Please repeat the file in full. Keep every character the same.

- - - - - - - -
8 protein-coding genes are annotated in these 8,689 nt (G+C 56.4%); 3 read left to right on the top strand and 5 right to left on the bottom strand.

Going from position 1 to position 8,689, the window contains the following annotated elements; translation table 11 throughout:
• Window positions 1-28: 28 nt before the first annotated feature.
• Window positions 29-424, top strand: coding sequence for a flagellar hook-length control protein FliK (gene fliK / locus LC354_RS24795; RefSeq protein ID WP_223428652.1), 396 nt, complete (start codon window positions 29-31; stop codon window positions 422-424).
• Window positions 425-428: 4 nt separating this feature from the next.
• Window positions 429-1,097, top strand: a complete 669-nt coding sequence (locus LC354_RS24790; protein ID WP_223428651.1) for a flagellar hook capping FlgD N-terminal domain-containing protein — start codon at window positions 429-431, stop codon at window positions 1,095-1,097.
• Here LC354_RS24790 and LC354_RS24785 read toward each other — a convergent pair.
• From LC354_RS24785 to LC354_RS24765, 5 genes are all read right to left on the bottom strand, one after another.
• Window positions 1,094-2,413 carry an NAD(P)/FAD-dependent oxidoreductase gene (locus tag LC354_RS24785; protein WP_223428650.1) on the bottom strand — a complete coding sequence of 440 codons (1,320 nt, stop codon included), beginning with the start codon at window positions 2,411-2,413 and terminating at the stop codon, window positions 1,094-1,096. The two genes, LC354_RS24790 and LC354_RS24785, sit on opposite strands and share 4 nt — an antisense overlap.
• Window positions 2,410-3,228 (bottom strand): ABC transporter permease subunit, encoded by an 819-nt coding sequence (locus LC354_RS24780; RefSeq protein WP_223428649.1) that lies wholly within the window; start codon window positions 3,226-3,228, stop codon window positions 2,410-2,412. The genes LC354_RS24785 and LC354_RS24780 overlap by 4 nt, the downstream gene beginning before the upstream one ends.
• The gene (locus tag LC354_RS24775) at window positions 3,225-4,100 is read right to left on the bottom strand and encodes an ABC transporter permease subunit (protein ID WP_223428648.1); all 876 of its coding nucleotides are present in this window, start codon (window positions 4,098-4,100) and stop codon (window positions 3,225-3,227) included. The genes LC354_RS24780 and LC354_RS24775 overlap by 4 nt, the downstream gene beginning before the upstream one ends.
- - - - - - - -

8 protein-coding genes are annotated in these 8,689 nt (G+C 56.4%); 3 read left to right on the top strand and 5 right to left on the bottom strand.

Going from position 1 to position 8,689, the window contains the following annotated elements; translation table 11 throughout:
• Window positions 1-28: 28 nt before the first annotated feature.
• Window positions 29-424, top strand: coding sequence for a flagellar hook-length control protein FliK (gene fliK / locus LC354_RS24795; RefSeq protein ID WP_223428652.1), 396 nt, complete (start codon window positions 29-31; stop codon window positions 422-424).
• Window positions 425-428: 4 nt separating this feature from the next.
• Window positions 429-1,097, top strand: a complete 669-nt coding sequence (locus LC354_RS24790; protein ID WP_223428651.1) for a flagellar hook capping FlgD N-terminal domain-containing protein — start codon at window positions 429-431, stop codon at window positions 1,095-1,097.
• Here LC354_RS24790 and LC354_RS24785 read toward each other — a convergent pair.
• From LC354_RS24785 to LC354_RS24765, 5 genes are all read right to left on the bottom strand, one after another.
• Window positions 1,094-2,413 carry an NAD(P)/FAD-dependent oxidoreductase gene (locus tag LC354_RS24785; protein WP_223428650.1) on the bottom strand — a complete coding sequence of 440 codons (1,320 nt, stop codon included), beginning with the start codon at window positions 2,411-2,413 and terminating at the stop codon, window positions 1,094-1,096. The two genes, LC354_RS24790 and LC354_RS24785, sit on opposite strands and share 4 nt — an antisense overlap.
• Window positions 2,410-3,228 (bottom strand): ABC transporter permease subunit, encoded by an 819-nt coding sequence (locus LC354_RS24780; RefSeq protein WP_223428649.1) that lies wholly within the window; start codon window positions 3,226-3,228, stop codon window positions 2,410-2,412. The genes LC354_RS24785 and LC354_RS24780 overlap by 4 nt, the downstream gene beginning before the upstream one ends.
• The gene (locus tag LC354_RS24775) at window positions 3,225-4,100 is read right to left on the bottom strand and encodes an ABC transporter permease subunit (protein ID WP_223428648.1); all 876 of its coding nucleotides are present in this window, start codon (window positions 4,098-4,100) and stop codon (window positions 3,225-3,227) included. The genes LC354_RS24780 and LC354_RS24775 overlap by 4 nt, the downstream gene beginning before the upstream one ends.